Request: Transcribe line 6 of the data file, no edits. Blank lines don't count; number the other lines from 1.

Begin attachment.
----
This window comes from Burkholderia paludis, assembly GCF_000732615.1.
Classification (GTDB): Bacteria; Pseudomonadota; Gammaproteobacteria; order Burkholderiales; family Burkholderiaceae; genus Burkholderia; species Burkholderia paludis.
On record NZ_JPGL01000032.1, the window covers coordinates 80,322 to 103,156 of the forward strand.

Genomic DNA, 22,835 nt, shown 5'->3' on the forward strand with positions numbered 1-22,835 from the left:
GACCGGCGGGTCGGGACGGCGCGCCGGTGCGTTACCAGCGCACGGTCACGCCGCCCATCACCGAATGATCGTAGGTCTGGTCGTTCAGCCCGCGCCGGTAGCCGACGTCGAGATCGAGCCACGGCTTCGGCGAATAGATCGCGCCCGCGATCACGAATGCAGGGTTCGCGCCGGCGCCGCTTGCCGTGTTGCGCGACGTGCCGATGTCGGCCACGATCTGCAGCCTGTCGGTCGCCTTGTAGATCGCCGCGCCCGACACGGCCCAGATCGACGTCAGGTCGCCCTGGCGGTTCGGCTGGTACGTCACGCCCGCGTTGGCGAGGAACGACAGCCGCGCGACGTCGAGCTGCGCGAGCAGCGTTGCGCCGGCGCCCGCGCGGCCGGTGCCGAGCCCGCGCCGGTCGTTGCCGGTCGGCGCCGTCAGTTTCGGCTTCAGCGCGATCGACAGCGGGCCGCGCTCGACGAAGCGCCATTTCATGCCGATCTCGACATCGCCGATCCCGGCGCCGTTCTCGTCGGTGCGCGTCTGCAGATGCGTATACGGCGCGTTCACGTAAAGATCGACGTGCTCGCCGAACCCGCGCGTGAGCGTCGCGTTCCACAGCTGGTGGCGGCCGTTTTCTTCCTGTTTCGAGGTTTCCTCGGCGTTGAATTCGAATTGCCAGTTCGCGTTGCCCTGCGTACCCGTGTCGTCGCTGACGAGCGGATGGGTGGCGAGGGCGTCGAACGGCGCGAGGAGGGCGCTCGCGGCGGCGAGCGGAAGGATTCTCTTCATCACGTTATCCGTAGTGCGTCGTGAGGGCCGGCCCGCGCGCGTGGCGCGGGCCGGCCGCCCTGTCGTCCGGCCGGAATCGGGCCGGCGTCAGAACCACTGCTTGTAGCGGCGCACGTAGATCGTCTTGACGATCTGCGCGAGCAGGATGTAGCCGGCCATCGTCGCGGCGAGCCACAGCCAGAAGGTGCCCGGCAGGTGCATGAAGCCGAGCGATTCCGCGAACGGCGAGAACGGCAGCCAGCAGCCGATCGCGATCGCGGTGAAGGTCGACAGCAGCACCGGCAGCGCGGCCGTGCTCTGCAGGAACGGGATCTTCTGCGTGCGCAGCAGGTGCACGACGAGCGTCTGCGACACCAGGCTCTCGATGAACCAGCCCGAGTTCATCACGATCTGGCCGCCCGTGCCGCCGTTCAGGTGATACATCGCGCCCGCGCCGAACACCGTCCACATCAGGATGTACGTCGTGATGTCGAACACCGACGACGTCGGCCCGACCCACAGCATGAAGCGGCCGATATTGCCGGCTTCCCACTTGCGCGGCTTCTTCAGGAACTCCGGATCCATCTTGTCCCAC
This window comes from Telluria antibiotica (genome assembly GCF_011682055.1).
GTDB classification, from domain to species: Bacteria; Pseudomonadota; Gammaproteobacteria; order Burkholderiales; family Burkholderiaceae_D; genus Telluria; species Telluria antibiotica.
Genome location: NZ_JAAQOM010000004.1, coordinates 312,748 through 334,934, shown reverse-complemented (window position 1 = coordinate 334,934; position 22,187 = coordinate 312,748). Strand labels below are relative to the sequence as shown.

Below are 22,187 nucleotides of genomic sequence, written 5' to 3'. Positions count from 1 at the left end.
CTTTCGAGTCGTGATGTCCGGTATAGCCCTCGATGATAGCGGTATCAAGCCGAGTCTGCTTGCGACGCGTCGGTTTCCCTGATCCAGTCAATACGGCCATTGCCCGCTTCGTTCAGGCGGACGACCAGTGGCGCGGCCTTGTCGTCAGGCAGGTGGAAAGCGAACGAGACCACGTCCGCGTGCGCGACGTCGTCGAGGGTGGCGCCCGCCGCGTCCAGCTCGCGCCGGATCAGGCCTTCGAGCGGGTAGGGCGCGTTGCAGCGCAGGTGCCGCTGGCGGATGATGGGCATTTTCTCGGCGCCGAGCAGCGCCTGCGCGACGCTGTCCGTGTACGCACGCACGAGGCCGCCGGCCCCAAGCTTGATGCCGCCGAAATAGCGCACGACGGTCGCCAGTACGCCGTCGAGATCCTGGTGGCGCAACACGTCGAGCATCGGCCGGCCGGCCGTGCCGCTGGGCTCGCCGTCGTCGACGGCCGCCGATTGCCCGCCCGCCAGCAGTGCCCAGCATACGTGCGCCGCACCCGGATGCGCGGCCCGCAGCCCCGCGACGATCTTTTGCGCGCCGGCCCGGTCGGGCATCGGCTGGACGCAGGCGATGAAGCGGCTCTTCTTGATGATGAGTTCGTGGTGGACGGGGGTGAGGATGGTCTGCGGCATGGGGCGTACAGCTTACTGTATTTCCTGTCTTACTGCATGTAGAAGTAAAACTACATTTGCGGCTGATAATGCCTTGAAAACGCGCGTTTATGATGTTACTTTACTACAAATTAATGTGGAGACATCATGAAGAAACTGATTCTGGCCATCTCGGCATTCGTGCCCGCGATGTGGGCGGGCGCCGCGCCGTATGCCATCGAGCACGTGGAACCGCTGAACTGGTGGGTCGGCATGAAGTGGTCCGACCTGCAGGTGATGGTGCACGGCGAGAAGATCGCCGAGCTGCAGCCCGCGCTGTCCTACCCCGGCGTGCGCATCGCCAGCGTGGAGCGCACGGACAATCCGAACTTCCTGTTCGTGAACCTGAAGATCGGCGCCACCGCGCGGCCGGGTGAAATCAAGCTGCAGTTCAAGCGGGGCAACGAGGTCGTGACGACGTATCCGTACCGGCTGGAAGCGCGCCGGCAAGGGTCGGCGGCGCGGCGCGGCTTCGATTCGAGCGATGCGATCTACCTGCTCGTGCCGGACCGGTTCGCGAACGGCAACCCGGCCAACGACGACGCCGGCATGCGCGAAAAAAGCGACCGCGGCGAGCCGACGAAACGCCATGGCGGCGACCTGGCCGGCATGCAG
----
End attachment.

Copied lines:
This window comes from Telluria antibiotica (genome assembly GCF_011682055.1).